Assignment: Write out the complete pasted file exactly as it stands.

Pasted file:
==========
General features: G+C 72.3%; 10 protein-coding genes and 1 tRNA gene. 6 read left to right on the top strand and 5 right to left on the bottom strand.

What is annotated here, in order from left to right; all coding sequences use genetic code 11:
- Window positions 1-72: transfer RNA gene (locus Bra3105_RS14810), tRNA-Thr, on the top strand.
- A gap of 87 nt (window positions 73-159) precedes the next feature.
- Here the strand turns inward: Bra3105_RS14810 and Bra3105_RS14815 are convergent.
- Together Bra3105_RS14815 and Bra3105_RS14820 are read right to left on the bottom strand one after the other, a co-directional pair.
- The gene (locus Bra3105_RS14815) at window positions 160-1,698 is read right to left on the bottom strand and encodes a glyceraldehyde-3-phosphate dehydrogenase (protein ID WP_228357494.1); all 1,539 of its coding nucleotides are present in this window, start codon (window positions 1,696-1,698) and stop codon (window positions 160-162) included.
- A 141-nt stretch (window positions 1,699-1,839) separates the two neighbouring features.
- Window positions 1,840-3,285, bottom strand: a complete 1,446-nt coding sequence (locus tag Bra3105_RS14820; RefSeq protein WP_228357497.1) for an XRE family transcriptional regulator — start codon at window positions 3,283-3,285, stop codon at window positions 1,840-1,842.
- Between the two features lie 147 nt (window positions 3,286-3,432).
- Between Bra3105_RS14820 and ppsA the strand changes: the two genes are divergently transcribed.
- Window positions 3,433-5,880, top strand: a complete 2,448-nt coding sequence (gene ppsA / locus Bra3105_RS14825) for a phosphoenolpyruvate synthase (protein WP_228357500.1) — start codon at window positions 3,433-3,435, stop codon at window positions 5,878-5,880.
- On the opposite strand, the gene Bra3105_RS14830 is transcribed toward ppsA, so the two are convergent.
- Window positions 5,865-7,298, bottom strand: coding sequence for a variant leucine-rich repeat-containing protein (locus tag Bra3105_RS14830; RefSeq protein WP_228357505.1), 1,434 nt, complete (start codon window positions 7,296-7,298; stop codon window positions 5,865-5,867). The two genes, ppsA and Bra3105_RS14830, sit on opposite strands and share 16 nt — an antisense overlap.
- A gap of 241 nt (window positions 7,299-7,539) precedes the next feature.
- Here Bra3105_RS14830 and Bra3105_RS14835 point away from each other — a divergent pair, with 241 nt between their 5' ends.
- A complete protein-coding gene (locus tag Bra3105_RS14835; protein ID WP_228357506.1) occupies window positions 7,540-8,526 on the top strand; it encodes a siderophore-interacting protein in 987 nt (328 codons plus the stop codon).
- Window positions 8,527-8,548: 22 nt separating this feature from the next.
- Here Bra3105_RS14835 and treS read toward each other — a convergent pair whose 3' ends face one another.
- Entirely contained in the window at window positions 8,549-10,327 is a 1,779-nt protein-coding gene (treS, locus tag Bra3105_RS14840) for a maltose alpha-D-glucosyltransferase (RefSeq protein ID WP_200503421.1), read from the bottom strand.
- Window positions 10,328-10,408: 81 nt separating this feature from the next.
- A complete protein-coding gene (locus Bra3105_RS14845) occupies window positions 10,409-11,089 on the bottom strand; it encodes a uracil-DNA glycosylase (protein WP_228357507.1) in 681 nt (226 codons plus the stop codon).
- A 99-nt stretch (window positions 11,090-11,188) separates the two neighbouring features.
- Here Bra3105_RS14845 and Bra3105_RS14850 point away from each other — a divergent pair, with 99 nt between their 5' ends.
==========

General features: G+C 72.3%; 10 protein-coding genes and 1 tRNA gene. 6 read left to right on the top strand and 5 right to left on the bottom strand.

What is annotated here, in order from left to right; all coding sequences use genetic code 11:
- Window positions 1-72: transfer RNA gene (locus Bra3105_RS14810), tRNA-Thr, on the top strand.
- A gap of 87 nt (window positions 73-159) precedes the next feature.
- Here the strand turns inward: Bra3105_RS14810 and Bra3105_RS14815 are convergent.
- Together Bra3105_RS14815 and Bra3105_RS14820 are read right to left on the bottom strand one after the other, a co-directional pair.
- The gene (locus Bra3105_RS14815) at window positions 160-1,698 is read right to left on the bottom strand and encodes a glyceraldehyde-3-phosphate dehydrogenase (protein ID WP_228357494.1); all 1,539 of its coding nucleotides are present in this window, start codon (window positions 1,696-1,698) and stop codon (window positions 160-162) included.
- A 141-nt stretch (window positions 1,699-1,839) separates the two neighbouring features.
- Window positions 1,840-3,285, bottom strand: a complete 1,446-nt coding sequence (locus tag Bra3105_RS14820; RefSeq protein WP_228357497.1) for an XRE family transcriptional regulator — start codon at window positions 3,283-3,285, stop codon at window positions 1,840-1,842.
- Between the two features lie 147 nt (window positions 3,286-3,432).
- Between Bra3105_RS14820 and ppsA the strand changes: the two genes are divergently transcribed.
- Window positions 3,433-5,880, top strand: a complete 2,448-nt coding sequence (gene ppsA / locus Bra3105_RS14825) for a phosphoenolpyruvate synthase (protein WP_228357500.1) — start codon at window positions 3,433-3,435, stop codon at window positions 5,878-5,880.
- On the opposite strand, the gene Bra3105_RS14830 is transcribed toward ppsA, so the two are convergent.
- Window positions 5,865-7,298, bottom strand: coding sequence for a variant leucine-rich repeat-containing protein (locus tag Bra3105_RS14830; RefSeq protein WP_228357505.1), 1,434 nt, complete (start codon window positions 7,296-7,298; stop codon window positions 5,865-5,867). The two genes, ppsA and Bra3105_RS14830, sit on opposite strands and share 16 nt — an antisense overlap.
- A gap of 241 nt (window positions 7,299-7,539) precedes the next feature.
- Here Bra3105_RS14830 and Bra3105_RS14835 point away from each other — a divergent pair, with 241 nt between their 5' ends.
- A complete protein-coding gene (locus tag Bra3105_RS14835; protein ID WP_228357506.1) occupies window positions 7,540-8,526 on the top strand; it encodes a siderophore-interacting protein in 987 nt (328 codons plus the stop codon).
- Window positions 8,527-8,548: 22 nt separating this feature from the next.
- Here Bra3105_RS14835 and treS read toward each other — a convergent pair whose 3' ends face one another.
- Entirely contained in the window at window positions 8,549-10,327 is a 1,779-nt protein-coding gene (treS, locus tag Bra3105_RS14840) for a maltose alpha-D-glucosyltransferase (RefSeq protein ID WP_200503421.1), read from the bottom strand.
- Window positions 10,328-10,408: 81 nt separating this feature from the next.
- A complete protein-coding gene (locus Bra3105_RS14845) occupies window positions 10,409-11,089 on the bottom strand; it encodes a uracil-DNA glycosylase (protein WP_228357507.1) in 681 nt (226 codons plus the stop codon).
- A 99-nt stretch (window positions 11,090-11,188) separates the two neighbouring features.
- Here Bra3105_RS14845 and Bra3105_RS14850 point away from each other — a divergent pair, with 99 nt between their 5' ends.